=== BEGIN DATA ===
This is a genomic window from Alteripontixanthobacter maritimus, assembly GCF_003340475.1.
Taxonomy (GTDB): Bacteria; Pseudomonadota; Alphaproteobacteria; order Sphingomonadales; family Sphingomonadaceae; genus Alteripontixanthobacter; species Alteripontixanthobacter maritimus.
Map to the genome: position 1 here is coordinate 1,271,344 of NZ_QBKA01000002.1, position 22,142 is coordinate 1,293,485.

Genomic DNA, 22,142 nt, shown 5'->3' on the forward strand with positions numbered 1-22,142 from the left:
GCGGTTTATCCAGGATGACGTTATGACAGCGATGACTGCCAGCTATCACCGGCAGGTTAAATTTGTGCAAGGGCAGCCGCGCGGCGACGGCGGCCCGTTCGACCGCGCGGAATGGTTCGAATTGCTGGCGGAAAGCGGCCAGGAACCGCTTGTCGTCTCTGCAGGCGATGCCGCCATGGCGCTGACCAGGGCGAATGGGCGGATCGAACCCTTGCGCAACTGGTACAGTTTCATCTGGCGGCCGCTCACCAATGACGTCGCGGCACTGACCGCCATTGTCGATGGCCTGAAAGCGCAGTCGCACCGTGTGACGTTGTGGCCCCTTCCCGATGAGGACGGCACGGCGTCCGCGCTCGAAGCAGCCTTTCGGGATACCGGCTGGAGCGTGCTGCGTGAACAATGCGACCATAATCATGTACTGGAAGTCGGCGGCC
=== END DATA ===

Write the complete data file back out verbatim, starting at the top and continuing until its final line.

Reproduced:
This is a genomic window from Alteripontixanthobacter maritimus, assembly GCF_003340475.1.
Taxonomy (GTDB): Bacteria; Pseudomonadota; Alphaproteobacteria; order Sphingomonadales; family Sphingomonadaceae; genus Alteripontixanthobacter; species Alteripontixanthobacter maritimus.
Map to the genome: position 1 here is coordinate 1,271,344 of NZ_QBKA01000002.1, position 22,142 is coordinate 1,293,485.

Genomic DNA, 22,142 nt, shown 5'->3' on the forward strand with positions numbered 1-22,142 from the left:
GCGGTTTATCCAGGATGACGTTATGACAGCGATGACTGCCAGCTATCACCGGCAGGTTAAATTTGTGCAAGGGCAGCCGCGCGGCGACGGCGGCCCGTTCGACCGCGCGGAATGGTTCGAATTGCTGGCGGAAAGCGGCCAGGAACCGCTTGTCGTCTCTGCAGGCGATGCCGCCATGGCGCTGACCAGGGCGAATGGGCGGATCGAACCCTTGCGCAACTGGTACAGTTTCATCTGGCGGCCGCTCACCAATGACGTCGCGGCACTGACCGCCATTGTCGATGGCCTGAAAGCGCAGTCGCACCGTGTGACGTTGTGGCCCCTTCCCGATGAGGACGGCACGGCGTCCGCGCTCGAAGCAGCCTTTCGGGATACCGGCTGGAGCGTGCTGCGTGAACAATGCGACCATAATCATGTACTGGAAGTCGGCGGCC